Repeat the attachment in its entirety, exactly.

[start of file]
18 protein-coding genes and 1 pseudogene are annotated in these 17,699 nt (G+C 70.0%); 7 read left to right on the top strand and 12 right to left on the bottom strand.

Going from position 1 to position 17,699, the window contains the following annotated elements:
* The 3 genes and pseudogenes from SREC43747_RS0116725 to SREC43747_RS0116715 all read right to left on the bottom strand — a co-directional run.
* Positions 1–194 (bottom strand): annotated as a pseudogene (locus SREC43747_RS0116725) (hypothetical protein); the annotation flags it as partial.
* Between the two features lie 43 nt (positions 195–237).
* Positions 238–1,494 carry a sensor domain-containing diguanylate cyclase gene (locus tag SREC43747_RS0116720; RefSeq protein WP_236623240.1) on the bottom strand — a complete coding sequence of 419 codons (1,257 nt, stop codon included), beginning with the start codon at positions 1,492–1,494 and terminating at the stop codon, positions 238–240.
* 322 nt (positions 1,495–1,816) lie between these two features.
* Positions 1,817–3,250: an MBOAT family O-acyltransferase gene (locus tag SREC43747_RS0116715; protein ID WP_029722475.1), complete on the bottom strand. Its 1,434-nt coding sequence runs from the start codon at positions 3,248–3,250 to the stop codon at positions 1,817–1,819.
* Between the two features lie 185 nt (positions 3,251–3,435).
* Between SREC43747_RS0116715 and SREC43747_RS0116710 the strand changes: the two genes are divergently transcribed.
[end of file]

18 protein-coding genes and 1 pseudogene are annotated in these 17,699 nt (G+C 70.0%); 7 read left to right on the top strand and 12 right to left on the bottom strand.

Going from position 1 to position 17,699, the window contains the following annotated elements:
* The 3 genes and pseudogenes from SREC43747_RS0116725 to SREC43747_RS0116715 all read right to left on the bottom strand — a co-directional run.
* Positions 1–194 (bottom strand): annotated as a pseudogene (locus SREC43747_RS0116725) (hypothetical protein); the annotation flags it as partial.
* Between the two features lie 43 nt (positions 195–237).
* Positions 238–1,494 carry a sensor domain-containing diguanylate cyclase gene (locus tag SREC43747_RS0116720; RefSeq protein WP_236623240.1) on the bottom strand — a complete coding sequence of 419 codons (1,257 nt, stop codon included), beginning with the start codon at positions 1,492–1,494 and terminating at the stop codon, positions 238–240.
* 322 nt (positions 1,495–1,816) lie between these two features.
* Positions 1,817–3,250: an MBOAT family O-acyltransferase gene (locus tag SREC43747_RS0116715; protein ID WP_029722475.1), complete on the bottom strand. Its 1,434-nt coding sequence runs from the start codon at positions 3,248–3,250 to the stop codon at positions 1,817–1,819.
* Between the two features lie 185 nt (positions 3,251–3,435).
* Between SREC43747_RS0116715 and SREC43747_RS0116710 the strand changes: the two genes are divergently transcribed.